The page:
Author: Donald Tyson
Trade Paperback, 330 pages
Publication date: September 2001
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I have had Donald Tyson's The Magician's Workbook: Practicing the Rituals of the Western Tradition in my review stack for some time. I have avoided reading it because I was afraid it would be an introduction to Tyson's personal Mercury-centered version of magick that he has written about in other books. When I finally could ignore it no longer, I quickly discovered that Tyson is using the standard Golden Dawn system (which is Sun-centered). Sometimes even reviewers forget that you cannot judge a book by its cover -- or by other books the author has written on similar subjects.
The Magician's Workbook is a different type of introduction to the Western Magickal Tradition. There's no theory, no moral advice, no attempt to analyze or to place things in a historical context. This book is simply an introduction to the practical skills one needs to actually perform ceremonial magick in the Golden Dawn tradition through a series of 40 exercises. These exercises start out very simple and get progressively more complex, building on the material in earlier exercises.
Many of the exercises in The Magician's Workbook are Golden Dawn material. Others are original exercises and rituals based on Golden Dawn material. Some of the Golden Dawn rituals presented in these exercises include: the Kabblistic Cross, the Middle Pillar ritual, the Lesser and Greater Pentagram Rituals, and the Rose Cross Ritual. Of course, the exercises do not begin with these more complex rituals. Instead Tyson starts with much more simple exercises and builds toward these standard rituals. This is the beauty of this book. Tyson doesn't toss you in the deep end of the pool and tell you to swim the way so many books on ceremonial magick do. Instead, Tyson starts you in the wading pool and allows you to progress in stages into deeper waters.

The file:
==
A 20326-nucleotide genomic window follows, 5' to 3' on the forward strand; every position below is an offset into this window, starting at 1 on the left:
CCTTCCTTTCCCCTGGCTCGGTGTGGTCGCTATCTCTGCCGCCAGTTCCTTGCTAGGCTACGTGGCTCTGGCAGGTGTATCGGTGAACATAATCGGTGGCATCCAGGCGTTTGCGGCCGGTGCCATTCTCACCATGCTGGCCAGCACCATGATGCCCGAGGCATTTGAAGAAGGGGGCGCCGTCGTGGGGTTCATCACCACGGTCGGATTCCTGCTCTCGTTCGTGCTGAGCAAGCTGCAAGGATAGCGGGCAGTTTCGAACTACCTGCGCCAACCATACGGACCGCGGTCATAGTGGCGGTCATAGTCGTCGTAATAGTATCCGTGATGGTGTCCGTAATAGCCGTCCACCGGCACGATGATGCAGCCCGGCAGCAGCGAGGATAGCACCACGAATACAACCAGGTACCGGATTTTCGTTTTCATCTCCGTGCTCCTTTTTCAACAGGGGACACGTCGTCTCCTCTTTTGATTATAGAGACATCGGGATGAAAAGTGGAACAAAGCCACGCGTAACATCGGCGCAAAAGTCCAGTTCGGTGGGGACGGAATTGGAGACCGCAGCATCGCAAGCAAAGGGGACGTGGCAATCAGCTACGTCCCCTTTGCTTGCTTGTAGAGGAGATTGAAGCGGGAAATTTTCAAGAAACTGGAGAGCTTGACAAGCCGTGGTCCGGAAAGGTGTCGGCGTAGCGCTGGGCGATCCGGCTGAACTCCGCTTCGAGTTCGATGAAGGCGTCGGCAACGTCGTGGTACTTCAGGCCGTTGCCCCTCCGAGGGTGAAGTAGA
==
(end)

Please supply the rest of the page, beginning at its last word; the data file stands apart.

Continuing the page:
The major problem I have with this book is the lack of theory and context. This really is not that important in the early exercises, but the exercises in the last section of the book really could benefit from some background and theory. This is especially true of the the last exercise, a complete magickal operation to evoke Paralda, King of the Sylphs, into a triangle. In the introduction Tyson states that theory and background are available in many other books. The suggested reading list at the end of the book lists a number of these books. However, I think the book would have been more useful if some of the more complex exercises either provided some theory or at least referred the reader to specific chapters of other books that could provide this information.
Despite this problem, The Magician's Workbook is a well-written, practical introduction to the skills needed to practice magick in the Western Tradition. By focusing exclusively on practical magickal exercises, it is an excellent workbook to use with any of the more theoretical books on ceremonial magick (such as Regardie's The Tree of Life). It should not be used alone, however, as it provides little of the theory and background needed to understand the "why" behind the exercises and rituals. If you are a beginning student of ceremonial magick or have studied the theory for years but have seldom put much of that theory to work, The Magician's Workbook is a worthwhile addition to your library.
Reviewed by Randall